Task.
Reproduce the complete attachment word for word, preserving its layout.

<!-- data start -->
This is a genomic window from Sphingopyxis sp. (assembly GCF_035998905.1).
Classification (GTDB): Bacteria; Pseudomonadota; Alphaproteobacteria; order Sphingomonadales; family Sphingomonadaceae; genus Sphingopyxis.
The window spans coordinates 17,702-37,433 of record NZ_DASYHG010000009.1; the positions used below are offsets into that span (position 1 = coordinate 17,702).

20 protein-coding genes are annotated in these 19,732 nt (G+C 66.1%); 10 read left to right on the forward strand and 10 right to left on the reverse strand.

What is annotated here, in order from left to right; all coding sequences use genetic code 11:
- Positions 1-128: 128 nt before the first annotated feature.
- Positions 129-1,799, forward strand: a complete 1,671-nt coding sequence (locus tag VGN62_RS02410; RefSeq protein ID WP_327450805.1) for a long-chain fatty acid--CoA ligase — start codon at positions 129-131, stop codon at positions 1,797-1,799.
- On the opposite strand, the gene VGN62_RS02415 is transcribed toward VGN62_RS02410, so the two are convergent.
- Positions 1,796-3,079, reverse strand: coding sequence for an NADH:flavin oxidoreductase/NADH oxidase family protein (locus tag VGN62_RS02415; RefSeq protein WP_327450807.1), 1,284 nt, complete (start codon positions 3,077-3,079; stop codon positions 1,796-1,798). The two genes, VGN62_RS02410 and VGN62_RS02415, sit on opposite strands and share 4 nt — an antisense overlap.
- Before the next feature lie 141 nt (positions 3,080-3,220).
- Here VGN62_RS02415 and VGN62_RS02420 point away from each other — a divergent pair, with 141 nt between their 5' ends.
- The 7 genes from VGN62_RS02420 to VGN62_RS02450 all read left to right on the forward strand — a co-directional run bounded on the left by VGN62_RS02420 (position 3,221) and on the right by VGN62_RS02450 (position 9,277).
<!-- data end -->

This is a genomic window from Sphingopyxis sp. (assembly GCF_035998905.1).
Classification (GTDB): Bacteria; Pseudomonadota; Alphaproteobacteria; order Sphingomonadales; family Sphingomonadaceae; genus Sphingopyxis.
The window spans coordinates 17,702-37,433 of record NZ_DASYHG010000009.1; the positions used below are offsets into that span (position 1 = coordinate 17,702).

20 protein-coding genes are annotated in these 19,732 nt (G+C 66.1%); 10 read left to right on the forward strand and 10 right to left on the reverse strand.

What is annotated here, in order from left to right; all coding sequences use genetic code 11:
- Positions 1-128: 128 nt before the first annotated feature.
- Positions 129-1,799, forward strand: a complete 1,671-nt coding sequence (locus tag VGN62_RS02410; RefSeq protein ID WP_327450805.1) for a long-chain fatty acid--CoA ligase — start codon at positions 129-131, stop codon at positions 1,797-1,799.
- On the opposite strand, the gene VGN62_RS02415 is transcribed toward VGN62_RS02410, so the two are convergent.
- Positions 1,796-3,079, reverse strand: coding sequence for an NADH:flavin oxidoreductase/NADH oxidase family protein (locus tag VGN62_RS02415; RefSeq protein WP_327450807.1), 1,284 nt, complete (start codon positions 3,077-3,079; stop codon positions 1,796-1,798). The two genes, VGN62_RS02410 and VGN62_RS02415, sit on opposite strands and share 4 nt — an antisense overlap.
- Before the next feature lie 141 nt (positions 3,080-3,220).
- Here VGN62_RS02415 and VGN62_RS02420 point away from each other — a divergent pair, with 141 nt between their 5' ends.
- The 7 genes from VGN62_RS02420 to VGN62_RS02450 all read left to right on the forward strand — a co-directional run bounded on the left by VGN62_RS02420 (position 3,221) and on the right by VGN62_RS02450 (position 9,277).